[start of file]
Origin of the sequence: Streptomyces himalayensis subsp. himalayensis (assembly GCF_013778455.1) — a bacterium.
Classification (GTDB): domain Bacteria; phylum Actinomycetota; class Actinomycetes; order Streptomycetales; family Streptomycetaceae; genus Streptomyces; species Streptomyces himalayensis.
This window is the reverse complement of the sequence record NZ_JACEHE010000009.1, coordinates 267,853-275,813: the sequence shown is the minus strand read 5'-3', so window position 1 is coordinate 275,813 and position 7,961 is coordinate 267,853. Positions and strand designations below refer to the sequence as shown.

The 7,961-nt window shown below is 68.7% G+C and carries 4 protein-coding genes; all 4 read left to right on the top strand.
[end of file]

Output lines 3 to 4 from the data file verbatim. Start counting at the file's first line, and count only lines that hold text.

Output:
This window is the reverse complement of the sequence record NZ_JACEHE010000009.1, coordinates 267,853-275,813: the sequence shown is the minus strand read 5'-3', so window position 1 is coordinate 275,813 and position 7,961 is coordinate 267,853. Positions and strand designations below refer to the sequence as shown.

The 7,961-nt window shown below is 68.7% G+C and carries 4 protein-coding genes; all 4 read left to right on the top strand.